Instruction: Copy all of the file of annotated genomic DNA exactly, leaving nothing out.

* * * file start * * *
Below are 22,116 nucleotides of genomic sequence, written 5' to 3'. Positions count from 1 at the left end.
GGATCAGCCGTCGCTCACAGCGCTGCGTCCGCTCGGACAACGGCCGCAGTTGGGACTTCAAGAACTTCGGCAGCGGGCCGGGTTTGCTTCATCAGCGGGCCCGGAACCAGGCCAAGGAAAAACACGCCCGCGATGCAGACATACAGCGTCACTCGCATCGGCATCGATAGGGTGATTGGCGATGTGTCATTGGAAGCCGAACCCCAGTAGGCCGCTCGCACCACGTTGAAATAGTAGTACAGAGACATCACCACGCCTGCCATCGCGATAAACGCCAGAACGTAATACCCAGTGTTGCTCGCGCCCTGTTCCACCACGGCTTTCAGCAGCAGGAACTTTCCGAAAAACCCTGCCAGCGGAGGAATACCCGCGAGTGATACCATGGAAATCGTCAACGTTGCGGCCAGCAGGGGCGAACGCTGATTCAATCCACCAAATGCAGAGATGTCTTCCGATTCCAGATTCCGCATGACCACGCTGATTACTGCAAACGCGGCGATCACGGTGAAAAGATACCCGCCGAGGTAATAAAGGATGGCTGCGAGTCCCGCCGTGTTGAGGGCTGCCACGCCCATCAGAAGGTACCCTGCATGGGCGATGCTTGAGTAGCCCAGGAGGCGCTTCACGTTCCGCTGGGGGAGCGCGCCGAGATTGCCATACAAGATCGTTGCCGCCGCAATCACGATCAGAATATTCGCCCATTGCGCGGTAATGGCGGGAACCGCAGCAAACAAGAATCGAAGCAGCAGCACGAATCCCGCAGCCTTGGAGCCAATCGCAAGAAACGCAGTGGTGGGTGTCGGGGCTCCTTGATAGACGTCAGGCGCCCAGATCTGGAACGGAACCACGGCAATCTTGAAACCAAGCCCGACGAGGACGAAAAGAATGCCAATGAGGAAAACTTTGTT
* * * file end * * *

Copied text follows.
Below are 22,116 nucleotides of genomic sequence, written 5' to 3'. Positions count from 1 at the left end.
GGATCAGCCGTCGCTCACAGCGCTGCGTCCGCTCGGACAACGGCCGCAGTTGGGACTTCAAGAACTTCGGCAGCGGGCCGGGTTTGCTTCATCAGCGGGCCCGGAACCAGGCCAAGGAAAAACACGCCCGCGATGCAGACATACAGCGTCACTCGCATCGGCATCGATAGGGTGATTGGCGATGTGTCATTGGAAGCCGAACCCCAGTAGGCCGCTCGCACCACGTTGAAATAGTAGTACAGAGACATCACCACGCCTGCCATCGCGATAAACGCCAGAACGTAATACCCAGTGTTGCTCGCGCCCTGTTCCACCACGGCTTTCAGCAGCAGGAACTTTCCGAAAAACCCTGCCAGCGGAGGAATACCCGCGAGTGATACCATGGAAATCGTCAACGTTGCGGCCAGCAGGGGCGAACGCTGATTCAATCCACCAAATGCAGAGATGTCTTCCGATTCCAGATTCCGCATGACCACGCTGATTACTGCAAACGCGGCGATCACGGTGAAAAGATACCCGCCGAGGTAATAAAGGATGGCTGCGAGTCCCGCCGTGTTGAGGGCTGCCACGCCCATCAGAAGGTACCCTGCATGGGCGATGCTTGAGTAGCCCAGGAGGCGCTTCACGTTCCGCTGGGGGAGCGCGCCGAGATTGCCATACAAGATCGTTGCCGCCGCAATCACGATCAGAATATTCGCCCATTGCGCGGTAATGGCGGGAACCGCAGCAAACAAGAATCGAAGCAGCAGCACGAATCCCGCAGCCTTGGAGCCAATCGCAAGAAACGCAGTGGTGGGTGTCGGGGCTCCTTGATAGACGTCAGGCGCCCAGATCTGGAACGGAACCACGGCAATCTTGAAACCAAGCCCGACGAGGACGAAAAGAATGCCAATGAGGAAAACTTTGTT